Literally seconds from lift-off, the New Dawn satellite launch has been aborted.

The Ariane 5 launch vehicle – having successfully launched 42 consecutives satellites into space – had already been counted down to zero and commenced its lift-off procedures when power was switched off and the launch stopped.
ArianeSpace spokesman Jean-Yves Le Gal explains that the cryogenic engines were started as part of the normal lift-off procedure.
However, routine tests carried out automatically during the first seven seconds of the actual launch "failed to return conclusive results", so the solid booster engines were not engaged and the launch was abandoned.
Le Gal assured visitors and media that the payload is undamaged and will be launched once the Ariane 5 has been checked and any necessary repairs made.
"We will now test and see what took place," he said. "We will not take any risks, but will check what happened and report back within a few hours.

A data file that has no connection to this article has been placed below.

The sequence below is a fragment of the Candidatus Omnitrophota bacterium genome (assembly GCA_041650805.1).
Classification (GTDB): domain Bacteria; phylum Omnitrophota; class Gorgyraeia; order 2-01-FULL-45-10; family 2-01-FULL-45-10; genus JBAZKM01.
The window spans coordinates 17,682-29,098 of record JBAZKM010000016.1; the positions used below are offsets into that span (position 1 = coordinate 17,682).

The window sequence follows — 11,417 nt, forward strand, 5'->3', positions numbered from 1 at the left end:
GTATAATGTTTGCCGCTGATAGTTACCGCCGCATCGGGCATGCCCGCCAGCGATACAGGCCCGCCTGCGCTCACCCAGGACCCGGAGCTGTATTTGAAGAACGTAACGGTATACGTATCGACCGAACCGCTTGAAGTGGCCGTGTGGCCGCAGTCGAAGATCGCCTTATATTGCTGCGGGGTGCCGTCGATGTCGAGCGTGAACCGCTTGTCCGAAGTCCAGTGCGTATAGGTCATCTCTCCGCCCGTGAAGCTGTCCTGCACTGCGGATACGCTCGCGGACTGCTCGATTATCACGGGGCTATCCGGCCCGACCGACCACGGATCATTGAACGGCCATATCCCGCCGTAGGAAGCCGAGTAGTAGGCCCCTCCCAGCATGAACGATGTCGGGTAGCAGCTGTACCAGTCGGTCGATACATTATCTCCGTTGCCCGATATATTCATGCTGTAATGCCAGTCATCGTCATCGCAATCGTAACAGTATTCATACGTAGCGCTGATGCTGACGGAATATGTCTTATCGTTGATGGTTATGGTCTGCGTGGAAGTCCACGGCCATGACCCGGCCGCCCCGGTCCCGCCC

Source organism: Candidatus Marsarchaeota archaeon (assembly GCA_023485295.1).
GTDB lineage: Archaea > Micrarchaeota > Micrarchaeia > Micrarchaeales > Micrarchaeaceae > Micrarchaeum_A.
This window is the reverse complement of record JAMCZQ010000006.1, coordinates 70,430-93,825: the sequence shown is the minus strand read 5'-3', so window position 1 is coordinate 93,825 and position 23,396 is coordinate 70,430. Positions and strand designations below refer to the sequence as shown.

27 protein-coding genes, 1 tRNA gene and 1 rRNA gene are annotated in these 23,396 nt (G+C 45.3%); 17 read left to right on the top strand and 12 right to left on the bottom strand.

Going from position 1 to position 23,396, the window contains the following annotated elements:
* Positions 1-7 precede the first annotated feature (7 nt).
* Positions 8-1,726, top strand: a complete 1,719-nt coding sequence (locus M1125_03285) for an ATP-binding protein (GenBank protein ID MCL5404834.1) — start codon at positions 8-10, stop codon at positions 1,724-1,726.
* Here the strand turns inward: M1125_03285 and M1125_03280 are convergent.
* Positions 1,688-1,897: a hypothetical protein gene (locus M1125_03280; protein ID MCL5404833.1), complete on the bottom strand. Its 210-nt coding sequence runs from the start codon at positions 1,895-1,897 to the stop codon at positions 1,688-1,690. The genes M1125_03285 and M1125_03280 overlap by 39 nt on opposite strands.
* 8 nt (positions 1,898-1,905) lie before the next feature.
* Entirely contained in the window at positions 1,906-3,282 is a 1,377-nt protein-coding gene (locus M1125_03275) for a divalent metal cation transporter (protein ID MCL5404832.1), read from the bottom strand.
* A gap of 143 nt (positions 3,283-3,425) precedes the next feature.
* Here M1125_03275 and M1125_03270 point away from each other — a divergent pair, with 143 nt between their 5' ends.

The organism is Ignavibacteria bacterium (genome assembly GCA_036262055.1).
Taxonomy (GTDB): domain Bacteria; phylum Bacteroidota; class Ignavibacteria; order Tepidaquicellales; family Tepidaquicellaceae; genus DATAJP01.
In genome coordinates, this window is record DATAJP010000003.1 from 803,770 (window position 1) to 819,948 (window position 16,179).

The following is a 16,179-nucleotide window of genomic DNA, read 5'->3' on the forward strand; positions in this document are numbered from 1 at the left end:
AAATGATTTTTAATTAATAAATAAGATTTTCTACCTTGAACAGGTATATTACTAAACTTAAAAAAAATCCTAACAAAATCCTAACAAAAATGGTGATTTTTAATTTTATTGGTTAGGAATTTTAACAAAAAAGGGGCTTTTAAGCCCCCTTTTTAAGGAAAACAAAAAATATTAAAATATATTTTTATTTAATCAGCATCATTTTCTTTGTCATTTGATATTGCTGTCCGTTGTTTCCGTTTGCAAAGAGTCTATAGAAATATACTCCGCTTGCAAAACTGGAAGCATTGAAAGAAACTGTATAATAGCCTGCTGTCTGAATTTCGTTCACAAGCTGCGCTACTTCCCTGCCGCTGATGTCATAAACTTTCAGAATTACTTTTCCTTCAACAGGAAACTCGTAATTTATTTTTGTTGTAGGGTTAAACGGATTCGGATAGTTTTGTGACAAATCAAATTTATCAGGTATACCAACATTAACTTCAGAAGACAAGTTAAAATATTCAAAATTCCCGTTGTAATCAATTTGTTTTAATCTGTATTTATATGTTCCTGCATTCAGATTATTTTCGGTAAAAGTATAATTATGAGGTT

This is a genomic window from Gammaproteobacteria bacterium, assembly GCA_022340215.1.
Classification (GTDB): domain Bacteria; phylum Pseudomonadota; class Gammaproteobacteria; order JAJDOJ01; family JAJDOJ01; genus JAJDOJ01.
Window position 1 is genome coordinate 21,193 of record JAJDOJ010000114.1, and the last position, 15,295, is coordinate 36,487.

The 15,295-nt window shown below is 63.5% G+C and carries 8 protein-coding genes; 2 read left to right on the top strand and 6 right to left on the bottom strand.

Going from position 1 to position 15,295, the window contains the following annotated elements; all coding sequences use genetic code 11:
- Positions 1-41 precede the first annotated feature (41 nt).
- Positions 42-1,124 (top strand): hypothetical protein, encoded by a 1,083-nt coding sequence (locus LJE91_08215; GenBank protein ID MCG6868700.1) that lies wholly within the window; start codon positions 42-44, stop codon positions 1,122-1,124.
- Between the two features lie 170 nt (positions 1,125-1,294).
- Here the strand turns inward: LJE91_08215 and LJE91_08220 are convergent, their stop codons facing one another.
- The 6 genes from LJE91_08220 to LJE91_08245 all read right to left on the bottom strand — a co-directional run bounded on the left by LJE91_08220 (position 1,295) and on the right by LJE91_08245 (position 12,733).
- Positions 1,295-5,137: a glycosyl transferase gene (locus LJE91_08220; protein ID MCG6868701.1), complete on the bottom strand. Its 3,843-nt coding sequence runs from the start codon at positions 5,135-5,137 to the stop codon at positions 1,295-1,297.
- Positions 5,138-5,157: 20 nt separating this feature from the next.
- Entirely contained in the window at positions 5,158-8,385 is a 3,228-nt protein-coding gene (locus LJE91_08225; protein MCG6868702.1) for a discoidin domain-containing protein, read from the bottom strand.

This is the second postponement of the Intelsat New Dawn satellite, which was initially scheduled to be put into orbit yesterday. Intelsat has issued a statement confirming that the Intelsat New Dawn satellite is secure but that its launch aboard an Ariane 5 rocket, initially scheduled for launch on 30 March 2011, was scrubbed after the launch sequence was shut down automatically. Arianespace will review the data and make another launch attempt at a later date. Initially announced in December 2008, the $250-million Intelsat New Dawn project is funded approximately 15% with equity and 85% with debt. African institutions are providing approximately 90% of the total financing required for the joint venture and Intelsat will contribute the balance. Nedbank Capital, part of the Nedbank Group, has arranged the non-recourse debt financing. A consortium of lenders including Nedbank, the Industrial Development Corporation of South Africa and the African Development Bank will provide the debt funding. The equity is provided by Intelsat (74,9%) and the Convergence Partners-led group (25,1%), which also includes Altirah Telecoms and the not-forprofit Convergence Partners Foundation.